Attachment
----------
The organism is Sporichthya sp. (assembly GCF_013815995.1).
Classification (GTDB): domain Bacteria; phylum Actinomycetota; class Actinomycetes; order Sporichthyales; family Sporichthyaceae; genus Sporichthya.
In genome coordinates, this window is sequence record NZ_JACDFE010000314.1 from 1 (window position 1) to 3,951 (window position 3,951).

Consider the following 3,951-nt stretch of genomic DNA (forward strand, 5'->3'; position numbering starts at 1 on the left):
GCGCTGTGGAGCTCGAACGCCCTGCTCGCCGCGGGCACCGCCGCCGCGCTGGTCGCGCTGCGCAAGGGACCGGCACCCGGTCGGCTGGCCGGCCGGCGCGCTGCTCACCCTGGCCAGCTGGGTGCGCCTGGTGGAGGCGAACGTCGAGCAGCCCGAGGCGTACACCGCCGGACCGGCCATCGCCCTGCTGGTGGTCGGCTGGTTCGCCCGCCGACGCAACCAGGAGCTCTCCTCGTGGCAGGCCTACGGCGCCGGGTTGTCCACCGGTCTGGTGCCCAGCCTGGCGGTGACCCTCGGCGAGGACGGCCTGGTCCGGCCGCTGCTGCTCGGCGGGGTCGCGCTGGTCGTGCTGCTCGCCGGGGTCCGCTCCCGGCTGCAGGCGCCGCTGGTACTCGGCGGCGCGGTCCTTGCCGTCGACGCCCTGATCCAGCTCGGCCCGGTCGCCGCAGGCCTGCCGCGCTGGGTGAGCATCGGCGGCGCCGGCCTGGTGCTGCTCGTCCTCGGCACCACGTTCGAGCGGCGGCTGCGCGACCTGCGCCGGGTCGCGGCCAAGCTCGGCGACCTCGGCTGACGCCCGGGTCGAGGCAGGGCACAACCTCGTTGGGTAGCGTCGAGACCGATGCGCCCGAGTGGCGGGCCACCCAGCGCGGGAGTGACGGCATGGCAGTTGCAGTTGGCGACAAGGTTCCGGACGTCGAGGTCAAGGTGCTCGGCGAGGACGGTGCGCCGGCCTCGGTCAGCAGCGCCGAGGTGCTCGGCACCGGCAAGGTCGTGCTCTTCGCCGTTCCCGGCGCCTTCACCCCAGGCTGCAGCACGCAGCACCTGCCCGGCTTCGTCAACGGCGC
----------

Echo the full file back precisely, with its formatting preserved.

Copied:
The organism is Sporichthya sp. (assembly GCF_013815995.1).
Classification (GTDB): domain Bacteria; phylum Actinomycetota; class Actinomycetes; order Sporichthyales; family Sporichthyaceae; genus Sporichthya.
In genome coordinates, this window is sequence record NZ_JACDFE010000314.1 from 1 (window position 1) to 3,951 (window position 3,951).

Consider the following 3,951-nt stretch of genomic DNA (forward strand, 5'->3'; position numbering starts at 1 on the left):
GCGCTGTGGAGCTCGAACGCCCTGCTCGCCGCGGGCACCGCCGCCGCGCTGGTCGCGCTGCGCAAGGGACCGGCACCCGGTCGGCTGGCCGGCCGGCGCGCTGCTCACCCTGGCCAGCTGGGTGCGCCTGGTGGAGGCGAACGTCGAGCAGCCCGAGGCGTACACCGCCGGACCGGCCATCGCCCTGCTGGTGGTCGGCTGGTTCGCCCGCCGACGCAACCAGGAGCTCTCCTCGTGGCAGGCCTACGGCGCCGGGTTGTCCACCGGTCTGGTGCCCAGCCTGGCGGTGACCCTCGGCGAGGACGGCCTGGTCCGGCCGCTGCTGCTCGGCGGGGTCGCGCTGGTCGTGCTGCTCGCCGGGGTCCGCTCCCGGCTGCAGGCGCCGCTGGTACTCGGCGGCGCGGTCCTTGCCGTCGACGCCCTGATCCAGCTCGGCCCGGTCGCCGCAGGCCTGCCGCGCTGGGTGAGCATCGGCGGCGCCGGCCTGGTGCTGCTCGTCCTCGGCACCACGTTCGAGCGGCGGCTGCGCGACCTGCGCCGGGTCGCGGCCAAGCTCGGCGACCTCGGCTGACGCCCGGGTCGAGGCAGGGCACAACCTCGTTGGGTAGCGTCGAGACCGATGCGCCCGAGTGGCGGGCCACCCAGCGCGGGAGTGACGGCATGGCAGTTGCAGTTGGCGACAAGGTTCCGGACGTCGAGGTCAAGGTGCTCGGCGAGGACGGTGCGCCGGCCTCGGTCAGCAGCGCCGAGGTGCTCGGCACCGGCAAGGTCGTGCTCTTCGCCGTTCCCGGCGCCTTCACCCCAGGCTGCAGCACGCAGCACCTGCCCGGCTTCGTCAACGGCGC